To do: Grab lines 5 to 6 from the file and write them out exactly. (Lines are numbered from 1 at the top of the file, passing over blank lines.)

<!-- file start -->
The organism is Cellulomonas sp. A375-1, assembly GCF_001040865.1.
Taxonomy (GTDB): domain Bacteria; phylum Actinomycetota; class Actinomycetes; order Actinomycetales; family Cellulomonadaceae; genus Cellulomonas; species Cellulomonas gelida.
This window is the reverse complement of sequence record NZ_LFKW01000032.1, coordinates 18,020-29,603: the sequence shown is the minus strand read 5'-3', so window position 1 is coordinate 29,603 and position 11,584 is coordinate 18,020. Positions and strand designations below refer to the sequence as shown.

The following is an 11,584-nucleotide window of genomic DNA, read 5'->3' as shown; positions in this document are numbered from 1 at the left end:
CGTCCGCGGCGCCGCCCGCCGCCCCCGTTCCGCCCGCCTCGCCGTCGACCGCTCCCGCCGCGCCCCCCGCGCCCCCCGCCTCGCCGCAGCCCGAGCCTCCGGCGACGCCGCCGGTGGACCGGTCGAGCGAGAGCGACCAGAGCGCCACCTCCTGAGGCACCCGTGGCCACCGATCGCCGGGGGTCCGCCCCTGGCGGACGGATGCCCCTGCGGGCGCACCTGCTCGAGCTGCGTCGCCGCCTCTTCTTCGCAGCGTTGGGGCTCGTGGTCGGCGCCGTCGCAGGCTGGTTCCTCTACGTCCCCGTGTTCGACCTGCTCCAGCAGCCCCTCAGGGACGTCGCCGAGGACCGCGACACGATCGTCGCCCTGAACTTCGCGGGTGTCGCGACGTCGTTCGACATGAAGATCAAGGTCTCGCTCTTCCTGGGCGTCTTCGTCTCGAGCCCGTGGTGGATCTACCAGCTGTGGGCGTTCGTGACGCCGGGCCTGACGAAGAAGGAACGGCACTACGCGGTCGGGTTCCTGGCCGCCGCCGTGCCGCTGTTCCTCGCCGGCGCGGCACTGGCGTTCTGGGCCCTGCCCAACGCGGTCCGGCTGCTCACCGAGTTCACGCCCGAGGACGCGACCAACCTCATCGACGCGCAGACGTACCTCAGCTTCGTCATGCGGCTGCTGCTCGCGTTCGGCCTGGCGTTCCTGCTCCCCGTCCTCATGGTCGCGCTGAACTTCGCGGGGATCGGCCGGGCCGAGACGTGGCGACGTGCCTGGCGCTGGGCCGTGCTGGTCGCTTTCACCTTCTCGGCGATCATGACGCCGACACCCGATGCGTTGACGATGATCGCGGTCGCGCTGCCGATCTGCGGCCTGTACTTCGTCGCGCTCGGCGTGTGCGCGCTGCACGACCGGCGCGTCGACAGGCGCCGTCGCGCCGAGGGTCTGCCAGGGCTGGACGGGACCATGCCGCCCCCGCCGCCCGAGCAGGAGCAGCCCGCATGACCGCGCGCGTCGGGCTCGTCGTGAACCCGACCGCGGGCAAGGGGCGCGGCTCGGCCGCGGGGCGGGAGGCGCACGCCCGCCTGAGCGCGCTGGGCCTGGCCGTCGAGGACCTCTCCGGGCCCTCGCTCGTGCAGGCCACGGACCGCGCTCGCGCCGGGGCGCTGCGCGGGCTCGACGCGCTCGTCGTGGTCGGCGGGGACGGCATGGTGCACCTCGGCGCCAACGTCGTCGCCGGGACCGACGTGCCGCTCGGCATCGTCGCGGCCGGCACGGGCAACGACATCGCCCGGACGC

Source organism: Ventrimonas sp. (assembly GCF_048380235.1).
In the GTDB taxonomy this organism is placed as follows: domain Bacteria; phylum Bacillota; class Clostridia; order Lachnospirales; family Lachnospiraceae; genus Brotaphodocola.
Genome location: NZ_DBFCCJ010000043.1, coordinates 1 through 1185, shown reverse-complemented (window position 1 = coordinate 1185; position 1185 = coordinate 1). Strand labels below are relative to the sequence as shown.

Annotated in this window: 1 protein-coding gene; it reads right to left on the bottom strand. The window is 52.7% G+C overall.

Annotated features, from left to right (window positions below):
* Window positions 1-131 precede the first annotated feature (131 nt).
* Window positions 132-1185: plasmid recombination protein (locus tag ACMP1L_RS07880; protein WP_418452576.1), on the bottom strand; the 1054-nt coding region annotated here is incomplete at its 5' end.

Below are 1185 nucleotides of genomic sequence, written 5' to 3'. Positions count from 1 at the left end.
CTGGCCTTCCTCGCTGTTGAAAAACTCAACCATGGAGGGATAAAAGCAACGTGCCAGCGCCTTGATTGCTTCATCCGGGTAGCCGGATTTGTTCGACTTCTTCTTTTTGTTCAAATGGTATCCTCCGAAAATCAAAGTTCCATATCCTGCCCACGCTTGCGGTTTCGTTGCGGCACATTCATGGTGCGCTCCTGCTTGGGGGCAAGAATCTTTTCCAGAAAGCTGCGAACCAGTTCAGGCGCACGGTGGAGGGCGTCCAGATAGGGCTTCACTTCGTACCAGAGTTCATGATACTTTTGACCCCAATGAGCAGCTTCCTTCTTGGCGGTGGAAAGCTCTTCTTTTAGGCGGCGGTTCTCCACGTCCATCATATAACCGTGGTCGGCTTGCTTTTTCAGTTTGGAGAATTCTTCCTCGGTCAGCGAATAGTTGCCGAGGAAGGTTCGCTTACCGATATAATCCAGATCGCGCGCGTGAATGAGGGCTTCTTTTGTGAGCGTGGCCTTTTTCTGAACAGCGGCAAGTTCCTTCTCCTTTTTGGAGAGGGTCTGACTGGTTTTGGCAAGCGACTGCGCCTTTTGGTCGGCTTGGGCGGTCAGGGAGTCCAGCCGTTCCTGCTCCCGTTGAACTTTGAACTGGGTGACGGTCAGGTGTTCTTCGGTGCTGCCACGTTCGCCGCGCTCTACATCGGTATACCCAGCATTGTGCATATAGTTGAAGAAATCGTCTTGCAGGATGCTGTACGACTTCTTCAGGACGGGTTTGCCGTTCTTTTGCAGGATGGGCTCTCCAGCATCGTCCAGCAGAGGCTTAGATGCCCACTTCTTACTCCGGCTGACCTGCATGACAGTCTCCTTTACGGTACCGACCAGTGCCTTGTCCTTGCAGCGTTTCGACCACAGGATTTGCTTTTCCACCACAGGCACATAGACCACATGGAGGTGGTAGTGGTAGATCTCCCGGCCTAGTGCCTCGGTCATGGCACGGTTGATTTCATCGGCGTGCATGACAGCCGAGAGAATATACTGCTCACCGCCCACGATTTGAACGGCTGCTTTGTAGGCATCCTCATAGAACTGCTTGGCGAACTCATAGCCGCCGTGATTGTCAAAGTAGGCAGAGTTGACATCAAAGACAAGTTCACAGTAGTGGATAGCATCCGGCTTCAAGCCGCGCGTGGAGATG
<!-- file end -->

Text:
CGTCCGCGGCGCCGCCCGCCGCCCCCGTTCCGCCCGCCTCGCCGTCGACCGCTCCCGCCGCGCCCCCCGCGCCCCCCGCCTCGCCGCAGCCCGAGCCTCCGGCGACGCCGCCGGTGGACCGGTCGAGCGAGAGCGACCAGAGCGCCACCTCCTGAGGCACCCGTGGCCACCGATCGCCGGGGGTCCGCCCCTGGCGGACGGATGCCCCTGCGGGCGCACCTGCTCGAGCTGCGTCGCCGCCTCTTCTTCGCAGCGTTGGGGCTCGTGGTCGGCGCCGTCGCAGGCTGGTTCCTCTACGTCCCCGTGTTCGACCTGCTCCAGCAGCCCCTCAGGGACGTCGCCGAGGACCGCGACACGATCGTCGCCCTGAACTTCGCGGGTGTCGCGACGTCGTTCGACATGAAGATCAAGGTCTCGCTCTTCCTGGGCGTCTTCGTCTCGAGCCCGTGGTGGATCTACCAGCTGTGGGCGTTCGTGACGCCGGGCCTGACGAAGAAGGAACGGCACTACGCGGTCGGGTTCCTGGCCGCCGCCGTGCCGCTGTTCCTCGCCGGCGCGGCACTGGCGTTCTGGGCCCTGCCCAACGCGGTCCGGCTGCTCACCGAGTTCACGCCCGAGGACGCGACCAACCTCATCGACGCGCAGACGTACCTCAGCTTCGTCATGCGGCTGCTGCTCGCGTTCGGCCTGGCGTTCCTGCTCCCCGTCCTCATGGTCGCGCTGAACTTCGCGGGGATCGGCCGGGCCGAGACGTGGCGACGTGCCTGGCGCTGGGCCGTGCTGGTCGCTTTCACCTTCTCGGCGATCATGACGCCGACACCCGATGCGTTGACGATGATCGCGGTCGCGCTGCCGATCTGCGGCCTGTACTTCGTCGCGCTCGGCGTGTGCGCGCTGCACGACCGGCGCGTCGACAGGCGCCGTCGCGCCGAGGGTCTGCCAGGGCTGGACGGGACCATGCCGCCCCCGCCGCCCGAGCAGGAGCAGCCCGCATGACCGCGCGCGTCGGGCTCGTCGTGAACCCGACCGCGGGCAAGGGGCGCGGCTCGGCCGCGGGGCGGGAGGCGCACGCCCGCCTGAGCGCGCTGGGCCTGGCCGTCGAGGACCTCTCCGGGCCCTCGCTCGTGCAGGCCACGGACCGCGCTCGCGCCGGGGCGCTGCGCGGGCTCGACGCGCTCGTCGTGGTCGGCGGGGACGGCATGGTGCACCTCGGCGCCAACGTCGTCGCCGGGACCGACGTGCCGCTCGGCATCGTCGCGGCCGGCACGGGCAACGACATCGCCCGGACGC

Source organism: Ventrimonas sp. (assembly GCF_048380235.1).